Despite the claims and wishful thinking on the part of some, there is therefore only one conclusion that can be drawn: ECUSA has ‘walked apart’, and the Archbishop of Canterbury and the Primates must say so and likely will say so early in 2007, if not before. The Instruments of Communion must also take the consequent actions, however difficult, which will enable those within ECUSA who wish to remain loyal to Windsor, and hence to the Communion, to be recognised as full constituent members of the Communion. In preparation for that response it is important that those bishops and parishes loyal to Windsor clearly declare their allegiance and commit themselves to the disciplines of life together in communion with one another and with Anglicans around the globe.

The Anglican Communion Institute


6 Responses. Comments closed for this entry.

  1. mccabe Says:

    It is clear that the House of Delegates wished to express its’ valid concern that ‘communion’ is sharing and is unwilling to bow to outside constraints. It also seems that the continued large majorities voting for altered forms of ‘regret’ are the true reflection of the ECUSA membership. The response now starting in ECUSA to bring Bishops to trial for failure to remain ‘faithful’ stewards in the church is a reflection of the general will of the membership. Thanks be to God!

  2. Marlin Says:


    “It also seems that the continued large majorities voting for altered forms of ‘regret’ are the true reflection of the ECUSA membership.”

    How True. It, along with the decisions of GC06, shows contempt for the Anglican Communion, and no desire to show any kind of real regret; or repentance, recanting of what was called for in the first place. They keep wanting to have discussion (we talk: you listen) while walking their own path.

    “The response now starting in ECUSA to bring Bishops to trial for failure to remain ‘faithful’ stewards in the church is a reflection of the general will of the membership. Thanks be to God!”

    Get real! Where have you been lately. The truth is the radical revisionist liberal bishops are on a rampage of persicution of true believers in Holy Scripture, and the real Anglican Tradition. I would like to know what “god” you worship. You support TEC and by accepting panthetetic doctrine. Schori’s interview responce about many paths to god, passing C001 (The Bible has objectionable content), dismissel of D058 (Reafermation that salvation is only through Jesus Christ, John 14:6), and Schori’s hearasy with the call to “Mother Jesus” has showen there is nothing Christian about TEC.

    The only remaining faithful that are true Christians and Anglicans are the “orthodox” Episcopalians.

    You just show just how far down the broad path you are.

  3. mccabe Says:

    Revisionist? Christ Jesus was a ‘revisionist’ to the orthodox Jews of His time. How are we to deal with His ‘liberal’ interpretation of the Law and Judaism taught and practice in His time? I have it. Let’s crucify Him! While we are at it, why don’t we crucify any ‘liberal’ member of the Episcopal Church that fails the purity laws pushed by the minority neo-reactionary christian faction attempting to disrupt the Episcopal Church.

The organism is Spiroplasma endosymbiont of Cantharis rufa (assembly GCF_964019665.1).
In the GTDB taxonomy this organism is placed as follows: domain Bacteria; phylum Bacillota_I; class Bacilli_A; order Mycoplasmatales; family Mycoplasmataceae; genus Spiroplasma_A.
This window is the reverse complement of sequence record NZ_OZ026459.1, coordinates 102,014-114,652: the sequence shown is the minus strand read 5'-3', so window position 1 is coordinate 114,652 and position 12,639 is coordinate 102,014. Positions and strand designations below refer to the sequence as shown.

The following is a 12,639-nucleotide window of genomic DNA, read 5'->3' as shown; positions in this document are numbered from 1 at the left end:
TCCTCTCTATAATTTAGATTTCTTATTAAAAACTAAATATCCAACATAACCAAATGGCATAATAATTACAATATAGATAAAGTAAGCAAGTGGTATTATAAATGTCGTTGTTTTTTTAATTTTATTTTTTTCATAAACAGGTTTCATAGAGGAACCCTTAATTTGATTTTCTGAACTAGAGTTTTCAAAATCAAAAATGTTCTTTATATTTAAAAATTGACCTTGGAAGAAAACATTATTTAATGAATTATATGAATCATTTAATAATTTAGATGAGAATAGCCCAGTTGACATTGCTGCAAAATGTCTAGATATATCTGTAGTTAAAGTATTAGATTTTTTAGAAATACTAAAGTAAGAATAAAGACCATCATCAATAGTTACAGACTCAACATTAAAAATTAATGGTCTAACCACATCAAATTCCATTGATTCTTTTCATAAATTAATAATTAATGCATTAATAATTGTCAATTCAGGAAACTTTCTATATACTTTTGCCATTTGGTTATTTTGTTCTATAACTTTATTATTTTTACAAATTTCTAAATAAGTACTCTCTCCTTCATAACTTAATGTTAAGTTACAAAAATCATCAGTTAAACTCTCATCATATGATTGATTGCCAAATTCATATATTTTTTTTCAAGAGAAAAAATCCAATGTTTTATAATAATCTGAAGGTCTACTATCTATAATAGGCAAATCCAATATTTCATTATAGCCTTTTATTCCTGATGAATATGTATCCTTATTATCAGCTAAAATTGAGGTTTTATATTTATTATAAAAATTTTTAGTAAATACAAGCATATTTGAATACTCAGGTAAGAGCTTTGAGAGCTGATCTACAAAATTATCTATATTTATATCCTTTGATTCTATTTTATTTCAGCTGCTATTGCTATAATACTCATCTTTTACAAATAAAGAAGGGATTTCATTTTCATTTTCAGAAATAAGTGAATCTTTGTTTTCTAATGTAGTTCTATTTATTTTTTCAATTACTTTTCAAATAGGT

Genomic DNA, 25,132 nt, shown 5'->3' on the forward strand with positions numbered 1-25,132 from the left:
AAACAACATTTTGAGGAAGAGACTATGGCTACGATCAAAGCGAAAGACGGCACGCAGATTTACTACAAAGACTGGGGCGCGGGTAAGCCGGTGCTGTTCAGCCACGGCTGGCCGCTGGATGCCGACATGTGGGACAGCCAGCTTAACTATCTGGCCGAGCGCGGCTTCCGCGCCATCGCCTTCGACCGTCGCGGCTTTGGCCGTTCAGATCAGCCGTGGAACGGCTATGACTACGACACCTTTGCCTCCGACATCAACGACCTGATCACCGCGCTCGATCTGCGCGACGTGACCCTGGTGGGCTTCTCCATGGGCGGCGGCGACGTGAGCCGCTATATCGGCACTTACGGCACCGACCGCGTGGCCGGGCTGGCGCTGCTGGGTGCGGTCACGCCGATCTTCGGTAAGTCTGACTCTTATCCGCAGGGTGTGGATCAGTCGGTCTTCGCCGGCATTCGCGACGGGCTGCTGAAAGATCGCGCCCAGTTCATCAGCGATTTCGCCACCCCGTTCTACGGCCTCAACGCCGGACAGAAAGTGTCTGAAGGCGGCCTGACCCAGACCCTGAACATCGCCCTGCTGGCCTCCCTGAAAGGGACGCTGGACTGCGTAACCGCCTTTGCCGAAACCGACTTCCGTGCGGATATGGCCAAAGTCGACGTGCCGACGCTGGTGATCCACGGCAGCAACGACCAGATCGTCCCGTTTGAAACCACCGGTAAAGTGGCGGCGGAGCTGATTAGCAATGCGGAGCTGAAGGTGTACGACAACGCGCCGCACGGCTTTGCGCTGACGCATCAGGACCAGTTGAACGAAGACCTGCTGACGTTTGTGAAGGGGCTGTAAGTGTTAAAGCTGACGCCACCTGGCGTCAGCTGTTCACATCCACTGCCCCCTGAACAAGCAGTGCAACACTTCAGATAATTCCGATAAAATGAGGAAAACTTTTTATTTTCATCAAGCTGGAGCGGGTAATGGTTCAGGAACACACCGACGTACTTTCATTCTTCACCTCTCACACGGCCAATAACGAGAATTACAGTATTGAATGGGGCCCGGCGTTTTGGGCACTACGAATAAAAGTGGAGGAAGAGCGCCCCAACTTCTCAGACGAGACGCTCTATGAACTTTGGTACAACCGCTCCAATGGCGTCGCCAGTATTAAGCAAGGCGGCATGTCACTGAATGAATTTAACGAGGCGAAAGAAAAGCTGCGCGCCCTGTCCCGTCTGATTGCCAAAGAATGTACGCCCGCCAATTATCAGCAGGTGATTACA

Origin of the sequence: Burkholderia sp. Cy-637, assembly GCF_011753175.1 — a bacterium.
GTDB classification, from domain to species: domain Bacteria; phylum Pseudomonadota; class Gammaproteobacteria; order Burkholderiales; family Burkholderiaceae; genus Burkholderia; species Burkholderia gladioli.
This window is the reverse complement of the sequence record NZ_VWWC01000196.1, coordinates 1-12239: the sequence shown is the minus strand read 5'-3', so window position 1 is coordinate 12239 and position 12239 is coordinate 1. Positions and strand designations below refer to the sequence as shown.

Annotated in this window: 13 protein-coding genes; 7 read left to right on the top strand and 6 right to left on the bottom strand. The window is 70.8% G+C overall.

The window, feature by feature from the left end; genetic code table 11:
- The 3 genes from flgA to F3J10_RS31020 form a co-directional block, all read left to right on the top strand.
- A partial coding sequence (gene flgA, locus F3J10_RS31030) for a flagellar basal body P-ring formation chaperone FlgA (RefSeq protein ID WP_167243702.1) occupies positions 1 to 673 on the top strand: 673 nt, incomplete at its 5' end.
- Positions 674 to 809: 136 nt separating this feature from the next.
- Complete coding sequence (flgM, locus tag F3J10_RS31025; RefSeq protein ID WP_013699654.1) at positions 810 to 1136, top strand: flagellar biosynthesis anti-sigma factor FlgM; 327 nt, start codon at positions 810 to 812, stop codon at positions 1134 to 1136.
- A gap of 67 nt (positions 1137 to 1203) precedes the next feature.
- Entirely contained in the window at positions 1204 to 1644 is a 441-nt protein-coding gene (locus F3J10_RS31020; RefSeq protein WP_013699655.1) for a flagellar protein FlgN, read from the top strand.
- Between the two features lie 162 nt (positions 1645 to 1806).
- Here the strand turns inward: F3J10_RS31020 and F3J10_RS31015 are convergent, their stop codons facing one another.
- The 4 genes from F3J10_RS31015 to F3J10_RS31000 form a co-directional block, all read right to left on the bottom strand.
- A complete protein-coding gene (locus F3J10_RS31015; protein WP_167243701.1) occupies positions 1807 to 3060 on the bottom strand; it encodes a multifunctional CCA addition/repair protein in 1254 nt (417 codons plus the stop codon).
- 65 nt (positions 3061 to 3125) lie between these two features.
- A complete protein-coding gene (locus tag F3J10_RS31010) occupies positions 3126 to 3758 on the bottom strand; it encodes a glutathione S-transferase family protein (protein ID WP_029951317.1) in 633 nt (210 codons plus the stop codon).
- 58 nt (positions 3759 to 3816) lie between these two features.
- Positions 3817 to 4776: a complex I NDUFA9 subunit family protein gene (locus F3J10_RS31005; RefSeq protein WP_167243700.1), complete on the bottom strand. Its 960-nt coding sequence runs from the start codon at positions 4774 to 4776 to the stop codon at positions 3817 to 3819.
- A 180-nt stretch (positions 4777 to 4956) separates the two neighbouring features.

I don’t see myself as an Anglican; I see myself as an Episcopalian. Thanks be to God for the difference.

  4. Marlin Says:

    Once agan you display your ignorance mccabe.

    Jesus was in no way a revisionist. Read your Bible for a change. Really read it. Jesus was against the leaders of the synagog for the same kind of thing that is going on in the Episcopal Church today and he would be against TEC if he were here now. Jesus was the fullfillment of the Law.

    The Church in Jesus day were ignoring Gods law in favor of man made law. Check Matthew 15:1:7-9, Mark 7:6-13. What about the money lenders in the temple.

    You believe what you are told by corrupt priests. You follow a false doctrine based on secular law, not God’s law. Just as Jesus said, refering to Isaiah, “This people draweth nigh unto me with their mouth, and honoureth me with their lips; but their heart is far from me.” GC03 and GC06 proved the same exists in TEC today. The Church is apostate as it was in the time of Jesus. I really feel sorry for you because of your blindness.

    You will be in my prayers in the hope you will recieve inlightnment before it’s too late.

  5. mccabe Says:

    Marlin, I do read the Bible. The difference between you and myself is that I don’t worship it as an idol. It still remains a fascinating document. I also enjoy reading Buddhist Sutras but wouldn’t think about worshiping them either.

  6. Marlin Says:


    “I do read the Bible…......It still remains a fascinating document.”

    First I don’t worship the Bible, I worship God and the Bible is God’s Word Written (Holy Writ).

    You, like TEC, have abandond scripture in favor of the fables spun by the TEC apostate Bishops. Talk about the blind leading the blind. You say you read the Bible but you have no understanding of what it says. You deny it’s validity and think that you have true wisdom. You are wrong. The pantheism of the TEC doctrine supported by the hereatic Schori   is wrong. I refere you to John 14:6, in the words of Jesus Christ, my only mediator and advocate with the Father (not Mother).

    My faith is firm and sound. What of yours?